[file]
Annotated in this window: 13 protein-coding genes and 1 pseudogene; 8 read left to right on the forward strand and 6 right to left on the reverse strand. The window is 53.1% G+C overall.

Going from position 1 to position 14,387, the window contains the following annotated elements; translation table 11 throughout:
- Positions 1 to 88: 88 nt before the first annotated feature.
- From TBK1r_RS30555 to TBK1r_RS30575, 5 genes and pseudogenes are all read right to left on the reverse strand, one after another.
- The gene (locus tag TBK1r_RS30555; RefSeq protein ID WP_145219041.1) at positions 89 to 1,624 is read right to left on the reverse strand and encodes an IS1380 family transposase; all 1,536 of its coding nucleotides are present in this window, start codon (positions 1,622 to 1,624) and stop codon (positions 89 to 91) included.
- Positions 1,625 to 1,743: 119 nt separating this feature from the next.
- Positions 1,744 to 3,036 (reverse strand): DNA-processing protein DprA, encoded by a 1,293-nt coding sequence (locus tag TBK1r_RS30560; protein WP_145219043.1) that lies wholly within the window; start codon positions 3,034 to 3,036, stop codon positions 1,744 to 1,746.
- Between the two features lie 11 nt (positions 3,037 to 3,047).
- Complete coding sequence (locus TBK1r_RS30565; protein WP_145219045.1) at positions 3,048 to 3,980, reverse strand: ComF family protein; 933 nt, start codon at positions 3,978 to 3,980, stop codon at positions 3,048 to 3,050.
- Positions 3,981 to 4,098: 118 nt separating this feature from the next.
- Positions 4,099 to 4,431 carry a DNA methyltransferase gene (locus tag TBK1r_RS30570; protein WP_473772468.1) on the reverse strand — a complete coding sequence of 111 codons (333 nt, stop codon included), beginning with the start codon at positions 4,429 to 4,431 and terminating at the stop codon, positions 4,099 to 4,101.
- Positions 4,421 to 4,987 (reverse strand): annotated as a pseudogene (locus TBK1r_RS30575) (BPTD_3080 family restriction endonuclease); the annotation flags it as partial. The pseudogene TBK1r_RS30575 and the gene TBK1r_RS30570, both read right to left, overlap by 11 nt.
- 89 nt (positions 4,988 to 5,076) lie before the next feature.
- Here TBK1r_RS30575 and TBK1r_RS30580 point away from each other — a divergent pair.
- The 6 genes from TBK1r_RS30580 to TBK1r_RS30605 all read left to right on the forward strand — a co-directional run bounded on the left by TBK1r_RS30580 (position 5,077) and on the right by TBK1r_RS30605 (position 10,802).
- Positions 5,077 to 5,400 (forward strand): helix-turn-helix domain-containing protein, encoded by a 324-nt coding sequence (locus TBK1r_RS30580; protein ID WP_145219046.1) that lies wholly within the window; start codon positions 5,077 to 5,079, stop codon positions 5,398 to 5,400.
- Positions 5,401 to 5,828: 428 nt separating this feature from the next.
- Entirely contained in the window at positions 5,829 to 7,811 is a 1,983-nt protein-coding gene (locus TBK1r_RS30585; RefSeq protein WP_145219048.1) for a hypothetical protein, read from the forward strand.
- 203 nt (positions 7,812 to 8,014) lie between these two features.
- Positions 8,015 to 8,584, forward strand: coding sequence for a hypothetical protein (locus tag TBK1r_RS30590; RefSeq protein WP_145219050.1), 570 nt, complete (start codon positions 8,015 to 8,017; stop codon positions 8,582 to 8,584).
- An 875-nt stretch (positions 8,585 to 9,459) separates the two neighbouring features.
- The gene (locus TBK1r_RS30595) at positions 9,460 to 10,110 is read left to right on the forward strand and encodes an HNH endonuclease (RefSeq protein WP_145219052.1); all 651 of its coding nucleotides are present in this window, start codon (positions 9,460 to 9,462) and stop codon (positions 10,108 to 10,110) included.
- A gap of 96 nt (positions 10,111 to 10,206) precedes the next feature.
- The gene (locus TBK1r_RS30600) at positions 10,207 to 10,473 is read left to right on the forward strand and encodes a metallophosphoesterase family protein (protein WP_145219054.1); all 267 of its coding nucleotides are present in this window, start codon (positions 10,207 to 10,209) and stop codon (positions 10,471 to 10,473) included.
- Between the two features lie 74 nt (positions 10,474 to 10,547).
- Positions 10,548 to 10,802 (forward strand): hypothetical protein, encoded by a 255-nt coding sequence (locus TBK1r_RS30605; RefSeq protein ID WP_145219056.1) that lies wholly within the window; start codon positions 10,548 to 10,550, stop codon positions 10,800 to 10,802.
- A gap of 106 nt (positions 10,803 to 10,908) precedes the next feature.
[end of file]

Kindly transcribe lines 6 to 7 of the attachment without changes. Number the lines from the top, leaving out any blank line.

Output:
- Positions 1,625 to 1,743: 119 nt separating this feature from the next.
- Positions 1,744 to 3,036 (reverse strand): DNA-processing protein DprA, encoded by a 1,293-nt coding sequence (locus tag TBK1r_RS30560; protein WP_145219043.1) that lies wholly within the window; start codon positions 3,034 to 3,036, stop codon positions 1,744 to 1,746.